4. There was an uncertainty concerning unfulfilled/failed prophecy which created instability and a climate suitable for reinterpreting them
  5. The arrival of a charismatic leader who could instigate immediate action
  6. The teaching of Rothmann had begun a process of ‘redefining’ the tenet of pacifism

Lloyd concluded the presentation with a look at the combination of charismatic religious figures with apocalyptic groups (or those who share an end-time worldview) in recent history. Whilst stressing that the events at Münster are very different, Lloyd noted that:

I am not implying any sexual impropriety in connection with NAR but I am very interested in the rhetoric that is being used and the fact that leading representatives of NAR churches have the ear of prominent USA Republican politicians. There are clear links too between some branches of NAR and the National Rifle Association. The combination of a charismatic leader, an apocalyptic world view and a community that considers itself beleaguered either by widespread secularism and/or the rise of militant Islam could still have tragic consequences in the future.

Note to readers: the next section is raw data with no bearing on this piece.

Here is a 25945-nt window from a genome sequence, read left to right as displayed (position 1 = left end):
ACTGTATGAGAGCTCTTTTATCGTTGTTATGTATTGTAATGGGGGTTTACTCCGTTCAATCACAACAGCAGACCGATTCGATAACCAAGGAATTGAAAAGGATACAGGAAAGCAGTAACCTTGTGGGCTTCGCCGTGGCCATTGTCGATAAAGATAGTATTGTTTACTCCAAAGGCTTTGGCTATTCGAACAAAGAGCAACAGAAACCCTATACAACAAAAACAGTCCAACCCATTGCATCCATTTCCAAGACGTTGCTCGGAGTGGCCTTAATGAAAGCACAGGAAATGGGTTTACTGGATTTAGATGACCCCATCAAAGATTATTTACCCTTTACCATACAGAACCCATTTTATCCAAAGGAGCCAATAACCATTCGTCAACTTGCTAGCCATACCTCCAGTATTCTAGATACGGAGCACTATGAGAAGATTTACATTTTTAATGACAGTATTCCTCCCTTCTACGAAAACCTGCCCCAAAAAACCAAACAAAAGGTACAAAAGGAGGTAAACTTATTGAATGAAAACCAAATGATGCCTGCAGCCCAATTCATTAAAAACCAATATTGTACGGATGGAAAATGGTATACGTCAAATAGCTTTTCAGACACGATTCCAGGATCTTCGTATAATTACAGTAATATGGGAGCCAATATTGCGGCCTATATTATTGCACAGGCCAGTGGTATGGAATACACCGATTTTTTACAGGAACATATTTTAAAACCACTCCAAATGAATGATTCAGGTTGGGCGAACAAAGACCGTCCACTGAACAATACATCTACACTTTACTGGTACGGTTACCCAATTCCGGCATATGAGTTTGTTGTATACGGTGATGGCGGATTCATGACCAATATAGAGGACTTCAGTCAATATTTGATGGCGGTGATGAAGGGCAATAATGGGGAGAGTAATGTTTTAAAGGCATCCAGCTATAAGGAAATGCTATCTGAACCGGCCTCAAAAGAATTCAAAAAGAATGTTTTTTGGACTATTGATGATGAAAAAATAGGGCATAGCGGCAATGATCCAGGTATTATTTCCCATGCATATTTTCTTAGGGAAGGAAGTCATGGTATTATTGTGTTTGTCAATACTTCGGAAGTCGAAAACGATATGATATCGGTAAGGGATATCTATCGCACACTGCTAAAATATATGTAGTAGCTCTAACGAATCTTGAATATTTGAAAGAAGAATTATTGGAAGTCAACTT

Republican presidential hopeful Donald Trump and former Alaska Gov. Sarah Palin during a campaign event for Trump at the Hansen Agriculture Student Learning Center in Ames, Iowa, Jan. 19, 2016. Palin endorsed Trump for president. (Sam Hodgson/The New York Times)
Republican presidential hopeful Donald Trump and former Alaska Gov. Sarah Palin during a campaign event for Trump, Jan. 19, 2016. (Sam Hodgson/The New York Times)

Lloyd has generously given us permission for us to make available the full text of his talk here. It can be downloaded by clicking on the link below:

Lessons from Munster by Lloyd Pietersen 25.04.16